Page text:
In order to induce investment in research and development, incentive-based instruments such as emissions taxes and carbon cap and trade have to be expected to be in place after the new technology comes to market. This can be several years after the decision to invest in R & D is made. Policies announced or put in place today can be changed. To put it simply, there is a commitment problem. This commitment problem does not apply to policies put in place today that lower the cost of R & D, such as subsidies or complementary investments by public-sector entities. We compare the effects of an emissions tax, an emissions quota with tradeable permits, and R & D subsidies on a firm’s incentive to conduct R & D in the absence of commitment by the government.
By C. Edward Huang, Former Research Fellow, Environment and Natural Resources Program/Energy Technology Innovation Policy research group, 2009–2010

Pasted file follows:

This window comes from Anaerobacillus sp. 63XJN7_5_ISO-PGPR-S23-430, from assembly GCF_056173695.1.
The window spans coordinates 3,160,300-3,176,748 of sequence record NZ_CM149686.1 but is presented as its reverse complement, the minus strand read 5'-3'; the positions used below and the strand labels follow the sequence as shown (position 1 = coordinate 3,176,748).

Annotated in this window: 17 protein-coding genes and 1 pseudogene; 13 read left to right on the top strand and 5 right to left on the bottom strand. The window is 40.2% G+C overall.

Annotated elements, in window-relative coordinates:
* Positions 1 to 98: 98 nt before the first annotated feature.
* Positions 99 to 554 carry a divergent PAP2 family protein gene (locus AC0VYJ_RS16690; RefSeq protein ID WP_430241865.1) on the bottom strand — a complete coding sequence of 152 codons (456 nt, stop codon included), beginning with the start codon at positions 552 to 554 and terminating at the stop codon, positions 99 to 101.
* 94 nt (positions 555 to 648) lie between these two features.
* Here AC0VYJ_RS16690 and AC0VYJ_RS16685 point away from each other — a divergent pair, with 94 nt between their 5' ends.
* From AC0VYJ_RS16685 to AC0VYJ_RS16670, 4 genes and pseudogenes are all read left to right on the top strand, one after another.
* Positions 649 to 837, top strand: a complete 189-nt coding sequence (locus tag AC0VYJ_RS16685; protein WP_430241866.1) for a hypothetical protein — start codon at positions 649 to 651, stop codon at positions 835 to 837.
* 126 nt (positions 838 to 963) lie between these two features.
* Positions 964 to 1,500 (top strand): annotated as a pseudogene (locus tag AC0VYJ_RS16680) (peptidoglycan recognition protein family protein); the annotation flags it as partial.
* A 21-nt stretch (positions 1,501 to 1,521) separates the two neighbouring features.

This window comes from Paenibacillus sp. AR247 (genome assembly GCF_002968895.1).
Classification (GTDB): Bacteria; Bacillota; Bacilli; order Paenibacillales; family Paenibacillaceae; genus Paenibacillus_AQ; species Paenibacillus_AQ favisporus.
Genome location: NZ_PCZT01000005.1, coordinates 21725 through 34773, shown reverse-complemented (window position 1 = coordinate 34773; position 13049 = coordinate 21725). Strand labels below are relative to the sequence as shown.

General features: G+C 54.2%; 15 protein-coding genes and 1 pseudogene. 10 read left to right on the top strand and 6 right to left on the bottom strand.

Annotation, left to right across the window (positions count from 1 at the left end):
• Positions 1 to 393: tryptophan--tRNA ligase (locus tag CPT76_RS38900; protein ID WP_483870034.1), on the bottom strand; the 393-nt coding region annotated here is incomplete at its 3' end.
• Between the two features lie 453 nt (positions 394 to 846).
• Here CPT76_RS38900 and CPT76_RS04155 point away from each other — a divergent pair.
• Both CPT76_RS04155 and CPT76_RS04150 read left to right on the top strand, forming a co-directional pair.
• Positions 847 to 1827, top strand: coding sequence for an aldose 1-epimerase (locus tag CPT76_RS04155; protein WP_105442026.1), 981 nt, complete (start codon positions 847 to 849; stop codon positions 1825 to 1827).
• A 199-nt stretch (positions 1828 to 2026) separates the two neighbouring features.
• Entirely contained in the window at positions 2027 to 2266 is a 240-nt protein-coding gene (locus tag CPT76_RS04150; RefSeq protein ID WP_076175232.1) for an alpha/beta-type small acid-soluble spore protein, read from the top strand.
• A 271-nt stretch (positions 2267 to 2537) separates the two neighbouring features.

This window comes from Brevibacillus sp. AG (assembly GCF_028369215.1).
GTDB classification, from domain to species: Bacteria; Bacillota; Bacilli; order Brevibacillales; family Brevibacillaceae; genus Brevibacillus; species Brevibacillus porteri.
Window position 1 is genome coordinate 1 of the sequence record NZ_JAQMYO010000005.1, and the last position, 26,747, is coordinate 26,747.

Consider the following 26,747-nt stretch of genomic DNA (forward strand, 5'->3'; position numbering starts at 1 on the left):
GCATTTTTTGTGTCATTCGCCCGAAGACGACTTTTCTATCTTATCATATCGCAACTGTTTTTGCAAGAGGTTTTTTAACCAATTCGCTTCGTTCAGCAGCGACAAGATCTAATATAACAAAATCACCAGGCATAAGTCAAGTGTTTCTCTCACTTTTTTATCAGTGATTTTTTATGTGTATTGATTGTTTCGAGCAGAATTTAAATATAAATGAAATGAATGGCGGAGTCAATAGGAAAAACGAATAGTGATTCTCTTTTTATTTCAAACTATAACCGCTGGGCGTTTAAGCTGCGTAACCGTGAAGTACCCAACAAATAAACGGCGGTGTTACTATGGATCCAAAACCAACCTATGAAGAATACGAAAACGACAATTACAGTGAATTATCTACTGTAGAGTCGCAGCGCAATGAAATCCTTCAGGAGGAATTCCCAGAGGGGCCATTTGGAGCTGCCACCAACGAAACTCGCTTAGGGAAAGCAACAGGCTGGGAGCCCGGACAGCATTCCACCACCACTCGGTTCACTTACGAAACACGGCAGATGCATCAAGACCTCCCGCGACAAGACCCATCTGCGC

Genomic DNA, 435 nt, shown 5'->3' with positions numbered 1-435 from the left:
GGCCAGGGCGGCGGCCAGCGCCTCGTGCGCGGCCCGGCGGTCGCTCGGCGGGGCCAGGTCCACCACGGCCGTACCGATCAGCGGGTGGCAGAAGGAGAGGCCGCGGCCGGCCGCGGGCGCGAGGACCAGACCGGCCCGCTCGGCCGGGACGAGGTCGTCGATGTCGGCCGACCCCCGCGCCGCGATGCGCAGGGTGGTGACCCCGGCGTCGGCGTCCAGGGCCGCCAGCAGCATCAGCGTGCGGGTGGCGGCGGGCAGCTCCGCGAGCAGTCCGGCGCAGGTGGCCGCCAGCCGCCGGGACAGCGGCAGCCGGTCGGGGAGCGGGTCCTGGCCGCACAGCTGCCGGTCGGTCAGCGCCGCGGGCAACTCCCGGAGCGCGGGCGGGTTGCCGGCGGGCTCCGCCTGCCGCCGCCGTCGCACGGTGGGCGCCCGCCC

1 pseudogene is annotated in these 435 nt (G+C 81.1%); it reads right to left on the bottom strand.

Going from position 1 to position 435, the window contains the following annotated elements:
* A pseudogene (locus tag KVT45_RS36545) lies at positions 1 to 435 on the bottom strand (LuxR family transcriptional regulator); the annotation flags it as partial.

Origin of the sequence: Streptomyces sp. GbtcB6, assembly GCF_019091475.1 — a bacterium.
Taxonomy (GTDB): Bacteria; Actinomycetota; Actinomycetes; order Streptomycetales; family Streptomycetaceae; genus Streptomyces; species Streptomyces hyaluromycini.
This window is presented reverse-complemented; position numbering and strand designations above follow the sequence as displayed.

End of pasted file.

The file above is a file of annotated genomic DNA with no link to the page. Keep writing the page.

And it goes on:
One question about the 2009 U.S. "Cash for Clunkers" program is whether it induced consumers to purchase greener vehicles than they would otherwise have purchased. This paper views the program as a natural experiment, which offered higher rebates to consumers buying more fuel-efficient vehicles, and shows that awarding an extra $1,000 on a vehicle made 7.2% of consumers switch. Hence the program - giving away nearly $3 billion - should have drawn many consumers to the subsidized greener vehicles, producing substantial environmental gains. This finding should interest policymakers evaluating similar programs to stimulate the economy while benefiting the environment.
"Governmental Energy Innovation Investments, Policies and Institutions in the Major Emerging Economies: Brazil, Russia, India, Mexico, China, and South Africa"
By Ruud Kempener, Former Research Fellow, Energy Technology Innovation Policy research group, 2009–2011, Laura Diaz Anadon, Assistant Professor of Public Policy; Associate Director, Science, Technology, and Public Policy Program; Co-PI, Energy Technology Innovation Policy research group and Jose Condor Tarco, Former Research Fellow, Energy Technology Innovation Policy research group, 2008–2009